Diabetes may have an impact on the skin as well as other body parts. Some skin conditions should never be overlooked, even if not all of them are serious. Fortunately, if detected early, the majority of skin problems are curable.
Diabetes patients frequently have dry skin, blood sugar swings frequently result in blisters, red or black spots on the skin, and other skin disorders. Patients with diabetes are more likely to develop acanthosis nigricans and other skin rashes. High blood sugar, often known as hyperglycemia, is commonly a problem. Another sign of prediabetes is a rash. Once blood sugar is under control, many rashes related to diabetes go away. Skin conditions that might lead to harmful infections can be prevented with appropriate diabetes treatment.
Ulcers and non-healing wounds are frequently observed if blood sugars are extremely high, and vaginal skin is one of the most common areas to develop a rash connected to fungal (candidal) infections.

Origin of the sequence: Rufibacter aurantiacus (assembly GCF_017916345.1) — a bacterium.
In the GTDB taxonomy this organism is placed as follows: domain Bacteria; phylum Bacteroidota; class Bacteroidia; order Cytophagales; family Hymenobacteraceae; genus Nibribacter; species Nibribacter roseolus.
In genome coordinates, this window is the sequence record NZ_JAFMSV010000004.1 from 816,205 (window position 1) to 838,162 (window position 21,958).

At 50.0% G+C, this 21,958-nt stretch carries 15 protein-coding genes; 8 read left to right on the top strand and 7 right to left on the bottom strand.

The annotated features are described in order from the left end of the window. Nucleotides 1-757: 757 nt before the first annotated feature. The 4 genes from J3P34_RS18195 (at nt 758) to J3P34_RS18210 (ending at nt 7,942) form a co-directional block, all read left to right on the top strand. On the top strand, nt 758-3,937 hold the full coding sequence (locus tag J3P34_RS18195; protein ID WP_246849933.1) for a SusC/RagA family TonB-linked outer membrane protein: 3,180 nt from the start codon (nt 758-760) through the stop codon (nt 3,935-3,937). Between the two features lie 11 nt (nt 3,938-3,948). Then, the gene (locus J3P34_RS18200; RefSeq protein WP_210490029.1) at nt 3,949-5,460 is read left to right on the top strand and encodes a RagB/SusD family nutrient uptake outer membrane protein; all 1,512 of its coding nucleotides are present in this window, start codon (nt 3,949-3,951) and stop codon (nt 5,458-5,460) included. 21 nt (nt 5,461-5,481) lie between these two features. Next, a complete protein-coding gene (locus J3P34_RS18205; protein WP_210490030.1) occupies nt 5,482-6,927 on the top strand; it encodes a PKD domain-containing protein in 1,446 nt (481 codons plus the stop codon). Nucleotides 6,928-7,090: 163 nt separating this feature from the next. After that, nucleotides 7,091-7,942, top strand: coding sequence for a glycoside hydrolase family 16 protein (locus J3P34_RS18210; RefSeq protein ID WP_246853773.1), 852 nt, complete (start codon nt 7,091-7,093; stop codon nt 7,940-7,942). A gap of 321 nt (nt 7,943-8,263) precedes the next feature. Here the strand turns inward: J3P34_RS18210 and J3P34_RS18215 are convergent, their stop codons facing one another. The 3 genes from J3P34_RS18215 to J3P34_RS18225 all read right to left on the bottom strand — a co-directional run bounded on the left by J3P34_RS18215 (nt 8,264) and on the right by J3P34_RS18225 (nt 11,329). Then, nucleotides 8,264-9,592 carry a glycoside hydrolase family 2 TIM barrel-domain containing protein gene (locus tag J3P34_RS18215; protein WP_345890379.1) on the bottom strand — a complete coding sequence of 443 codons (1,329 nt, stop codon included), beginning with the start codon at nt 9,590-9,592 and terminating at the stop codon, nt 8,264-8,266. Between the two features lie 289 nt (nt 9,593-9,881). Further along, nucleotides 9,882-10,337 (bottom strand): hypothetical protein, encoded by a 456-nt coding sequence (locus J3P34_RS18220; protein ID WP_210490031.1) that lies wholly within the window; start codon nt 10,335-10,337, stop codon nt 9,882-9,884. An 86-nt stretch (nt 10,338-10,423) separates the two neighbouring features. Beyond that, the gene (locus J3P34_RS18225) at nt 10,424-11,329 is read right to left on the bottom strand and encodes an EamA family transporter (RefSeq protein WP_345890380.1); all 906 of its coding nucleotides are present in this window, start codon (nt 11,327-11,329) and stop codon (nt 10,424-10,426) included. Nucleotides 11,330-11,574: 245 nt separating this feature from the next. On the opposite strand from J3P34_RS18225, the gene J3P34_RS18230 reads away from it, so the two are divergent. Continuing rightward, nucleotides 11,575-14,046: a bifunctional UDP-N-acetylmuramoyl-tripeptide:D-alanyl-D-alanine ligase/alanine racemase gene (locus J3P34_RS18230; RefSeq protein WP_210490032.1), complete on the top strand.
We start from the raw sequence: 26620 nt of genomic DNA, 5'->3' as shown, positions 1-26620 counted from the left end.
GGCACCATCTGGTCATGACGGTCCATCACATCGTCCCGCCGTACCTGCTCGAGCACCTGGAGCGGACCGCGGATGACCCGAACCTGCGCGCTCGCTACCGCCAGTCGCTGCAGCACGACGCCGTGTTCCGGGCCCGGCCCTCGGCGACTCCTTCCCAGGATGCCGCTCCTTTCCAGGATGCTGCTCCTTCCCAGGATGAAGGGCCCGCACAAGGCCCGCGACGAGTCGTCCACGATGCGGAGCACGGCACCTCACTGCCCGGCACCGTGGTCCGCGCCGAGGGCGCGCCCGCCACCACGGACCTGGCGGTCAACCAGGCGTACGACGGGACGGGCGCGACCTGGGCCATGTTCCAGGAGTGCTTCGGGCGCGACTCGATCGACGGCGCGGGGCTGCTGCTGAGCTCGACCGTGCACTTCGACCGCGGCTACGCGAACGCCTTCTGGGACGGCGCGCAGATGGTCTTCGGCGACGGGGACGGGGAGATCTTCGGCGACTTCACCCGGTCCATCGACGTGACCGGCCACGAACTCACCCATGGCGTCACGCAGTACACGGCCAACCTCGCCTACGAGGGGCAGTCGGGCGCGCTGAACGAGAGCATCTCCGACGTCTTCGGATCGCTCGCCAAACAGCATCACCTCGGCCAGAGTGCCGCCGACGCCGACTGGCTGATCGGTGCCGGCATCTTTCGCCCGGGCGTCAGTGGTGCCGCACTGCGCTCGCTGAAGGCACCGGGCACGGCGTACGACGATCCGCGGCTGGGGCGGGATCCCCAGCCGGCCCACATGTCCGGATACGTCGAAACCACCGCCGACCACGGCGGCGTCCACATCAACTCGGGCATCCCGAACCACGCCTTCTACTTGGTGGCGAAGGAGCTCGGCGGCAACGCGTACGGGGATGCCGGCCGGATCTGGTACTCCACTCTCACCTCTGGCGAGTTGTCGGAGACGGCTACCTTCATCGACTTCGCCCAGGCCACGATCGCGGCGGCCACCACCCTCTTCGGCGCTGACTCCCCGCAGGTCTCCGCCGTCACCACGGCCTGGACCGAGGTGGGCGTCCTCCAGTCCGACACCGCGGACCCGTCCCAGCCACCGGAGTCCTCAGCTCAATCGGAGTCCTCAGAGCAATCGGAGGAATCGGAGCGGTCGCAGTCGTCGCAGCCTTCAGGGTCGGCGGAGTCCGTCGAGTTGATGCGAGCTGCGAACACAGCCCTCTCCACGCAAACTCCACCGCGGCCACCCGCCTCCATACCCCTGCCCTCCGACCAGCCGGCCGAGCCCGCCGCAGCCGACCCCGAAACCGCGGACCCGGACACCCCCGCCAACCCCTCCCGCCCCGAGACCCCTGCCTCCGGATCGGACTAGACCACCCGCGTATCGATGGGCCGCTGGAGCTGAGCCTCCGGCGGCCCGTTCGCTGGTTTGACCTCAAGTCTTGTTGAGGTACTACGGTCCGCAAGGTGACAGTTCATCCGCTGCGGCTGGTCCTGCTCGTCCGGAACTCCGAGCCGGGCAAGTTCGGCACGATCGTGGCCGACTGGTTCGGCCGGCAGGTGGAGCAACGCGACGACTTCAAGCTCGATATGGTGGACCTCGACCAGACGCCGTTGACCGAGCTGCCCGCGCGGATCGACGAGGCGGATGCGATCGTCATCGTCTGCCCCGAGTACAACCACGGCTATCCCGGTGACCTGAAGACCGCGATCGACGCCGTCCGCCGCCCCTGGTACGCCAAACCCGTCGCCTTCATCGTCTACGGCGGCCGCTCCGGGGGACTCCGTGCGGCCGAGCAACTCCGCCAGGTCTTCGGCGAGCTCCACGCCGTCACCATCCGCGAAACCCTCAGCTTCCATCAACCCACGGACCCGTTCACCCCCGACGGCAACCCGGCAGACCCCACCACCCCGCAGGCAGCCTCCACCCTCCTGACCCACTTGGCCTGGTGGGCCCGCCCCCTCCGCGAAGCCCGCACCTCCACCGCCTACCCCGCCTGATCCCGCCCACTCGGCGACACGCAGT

The greatest thing you can do to prevent skin problems is to keep your blood sugar levels within the range suggested by your doctor. By properly caring for your skin, you can lower your chance of getting a skin rash, an infection, or a wound that is challenging to heal.
Check your skin daily for rashes, redness, infections, or sores.
Use lukewarm water and a moisturising soap in the shower.
When using a towel to dry the skin, avoid rubbing and make sure to dry in between the fingers, toes, and folds of the skin.
Use fragrance-free moisturisers as soon as you get out of the shower to keep your skin soft and wet. Look for creams and ointments (not lotions) that include ceramide to aid in skin moisture maintenance.
Apply lotions with 10 to 25% urea (an emollient) at night to dry, cracked heels.